Stop cheating yourself out of tax savings: Tips to get the biggest refund

By Clayton Brown

(Sponsor Content)

The CRA might not exactly be falling over themselves to help you get a nice tax refund. A recent audit showed the agency blocked more than half the calls it was getting (that’s 29 million calls out of 53.5 million) because … well, it just could not handle all of the call volume.

And even when Canadians did get through, agents gave the wrong information about 30 per cent of the time. So, Canadians might need a little help in figuring out how to file their taxes the right way; ideally, so they get the maximum refund they deserve.

Here are some things you can do around tax time to make sure you get the money that should be coming to you:

Take your deductions and claim your credits

The CRA likes its revenue but successive governments have created various options to give the taxpayer some breathing room. Deductions are one of the few variables in your favour, lowering your taxable income, so make the most of them.

Probably one of the best known ones comes from RRSP contributions.

You can contribute up to 18 per cent of your previous tax year’s earned income, plus unused room carried forward from previous years. This helps you pay less tax now, and assuming your income is lower in retirement, also helps you pay less tax later on. By now, you should have all your RRSP receipt slips from your financial institution. (Make sure you keep those receipts, in case auditors come calling).

Another tactic: claiming deductions for child care costs. The government wants to encourage parents to buff up their skills and improve their job prospects. For instance, you can deduct up to $8,000 per child who is under 7 years old. For children aged 7 to 16, you can deduct up to $5,000 for those eligible child care expenses.

Canadians can also claim the interest on certain student loans as a credit. This credit is not like a deduction (where a $1 deduction translates into $1 less taxable income, up to a limit). However, it can still significantly lower a tax bill for those struggling to finally pay off student debt after they’ve finished school.

There are many more deductions and credits available, so don’t leave money on the table!

Love those Spousal RRSPs

Marriage is a beautiful thing. Being with the person you love, sharing memories … and don’t forget about those tax advantages! (Technically, they also apply to common-law spouses, so you don’t have to get hitched to reap the rewards).

These tips generally apply where one spouse earns quite a bit more than the other. In that case, it can make sense for the higher-earning partner to contribute to a Spousal RRSP.

So, let’s say Ned makes $80,000 in salary at his engineering job. Meanwhile, Ned’s wife, Claire, earns just over $50,000 as a manager in an electronics store.

They are both contributing to their own individual RRSPs (Ned saved $6,000 in his. Claire saved $4,000). But Ned also puts $5,000 into a Spousal RRSP. Since Claire’s income is lower, she is the holder of the Spousal RRSP and she will be the one withdrawing income from it. The ideal result, if they’re doing it right: when she makes a withdrawal, it will be taxed at a lower rate than if Ned withdrew it from his own RRSP.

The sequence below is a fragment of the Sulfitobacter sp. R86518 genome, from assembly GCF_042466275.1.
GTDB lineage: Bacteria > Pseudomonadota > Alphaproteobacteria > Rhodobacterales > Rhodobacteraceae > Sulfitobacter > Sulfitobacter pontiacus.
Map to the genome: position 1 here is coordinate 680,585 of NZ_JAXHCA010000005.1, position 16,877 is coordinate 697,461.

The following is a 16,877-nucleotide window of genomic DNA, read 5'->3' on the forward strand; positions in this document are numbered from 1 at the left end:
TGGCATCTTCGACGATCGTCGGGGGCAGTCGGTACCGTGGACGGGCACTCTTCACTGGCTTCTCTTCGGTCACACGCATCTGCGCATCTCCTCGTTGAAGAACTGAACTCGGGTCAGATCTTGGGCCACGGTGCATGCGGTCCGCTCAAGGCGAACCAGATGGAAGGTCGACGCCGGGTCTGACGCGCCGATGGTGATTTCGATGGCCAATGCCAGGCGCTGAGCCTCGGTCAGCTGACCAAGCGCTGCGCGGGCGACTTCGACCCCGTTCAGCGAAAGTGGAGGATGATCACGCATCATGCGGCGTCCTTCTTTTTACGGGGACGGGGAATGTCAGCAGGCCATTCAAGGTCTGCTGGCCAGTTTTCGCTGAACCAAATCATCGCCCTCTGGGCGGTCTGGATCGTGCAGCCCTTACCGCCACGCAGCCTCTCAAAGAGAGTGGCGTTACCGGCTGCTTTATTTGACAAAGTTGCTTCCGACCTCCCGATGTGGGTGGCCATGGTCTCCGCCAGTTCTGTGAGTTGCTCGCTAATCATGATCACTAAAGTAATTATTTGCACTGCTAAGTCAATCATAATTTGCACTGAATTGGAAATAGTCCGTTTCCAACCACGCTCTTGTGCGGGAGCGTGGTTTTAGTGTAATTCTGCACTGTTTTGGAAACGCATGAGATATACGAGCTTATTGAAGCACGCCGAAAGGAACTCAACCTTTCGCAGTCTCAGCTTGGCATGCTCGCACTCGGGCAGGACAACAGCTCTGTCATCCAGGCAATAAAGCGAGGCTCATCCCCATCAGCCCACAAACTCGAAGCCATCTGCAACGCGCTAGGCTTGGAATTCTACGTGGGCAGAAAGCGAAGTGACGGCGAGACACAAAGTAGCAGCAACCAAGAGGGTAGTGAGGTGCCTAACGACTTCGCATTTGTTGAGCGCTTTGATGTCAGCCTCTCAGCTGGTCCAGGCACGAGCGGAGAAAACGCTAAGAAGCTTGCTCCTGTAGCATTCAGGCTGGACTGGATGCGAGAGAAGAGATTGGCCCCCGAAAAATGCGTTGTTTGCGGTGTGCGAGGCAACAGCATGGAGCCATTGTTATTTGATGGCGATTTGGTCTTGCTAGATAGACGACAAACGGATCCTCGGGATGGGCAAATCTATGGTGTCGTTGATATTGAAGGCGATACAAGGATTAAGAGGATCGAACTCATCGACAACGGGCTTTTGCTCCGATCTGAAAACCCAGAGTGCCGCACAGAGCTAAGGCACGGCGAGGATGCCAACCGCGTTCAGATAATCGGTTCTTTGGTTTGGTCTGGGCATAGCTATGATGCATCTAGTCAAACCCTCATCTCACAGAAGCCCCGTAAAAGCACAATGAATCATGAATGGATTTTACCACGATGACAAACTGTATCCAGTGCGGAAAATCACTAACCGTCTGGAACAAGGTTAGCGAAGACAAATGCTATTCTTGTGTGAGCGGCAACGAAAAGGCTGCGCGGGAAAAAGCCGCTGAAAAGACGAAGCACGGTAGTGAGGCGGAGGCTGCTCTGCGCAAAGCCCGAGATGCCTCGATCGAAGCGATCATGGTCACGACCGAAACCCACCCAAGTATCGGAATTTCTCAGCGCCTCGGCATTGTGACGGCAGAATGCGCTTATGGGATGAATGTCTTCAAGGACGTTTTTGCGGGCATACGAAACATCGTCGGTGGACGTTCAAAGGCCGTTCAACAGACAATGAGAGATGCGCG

It’s also possible to split income from a government pension, non-registered investments and CPP, but doing all of it might be more complicated than it’s worth. Check in with a financial adviser to understand the right strategy for you.

Reinvest your tax refund

Now, you already know that you can increase the chances of saving on taxes, or getting a tax refund by making the most of deductions. When you get that refund, if you reinvest it every year, you’re getting some serious bang for your buck.

Let’s say you’re getting a tax refund of $1,620 a year, which is close to the actual average tax refund that Canadians got in 2016. Let’s assume you get this refund by contributing $5,400 into your RRSPs (30% marginal tax rate). If you reinvest that $1,620 figure every year, with a rate of return of 5.5%, you could be looking at an RRSP worth nearly $600,000 in 30 years. That compares nicely to roughly what you would have saved up otherwise, a difference of roughly $173,262!

If your income is going to be lower in retirement than while you’re making the contributions, then this makes is another way to grow your wealth and optimize your tax savings.

Stop giving the tax man more than he deserves, and maximize your nest egg over the long term.

Clayton Brown is a Financial Adviser for WealthBar, a robo-adviser. WealthBar provides unlimited financial planning with lower-fee ETF portfolios and actively managed Private Investment Portfolios. Through their financial advisers, easy-to-use online dashboard and financial tools, they make investing more accessible to all Canadians.

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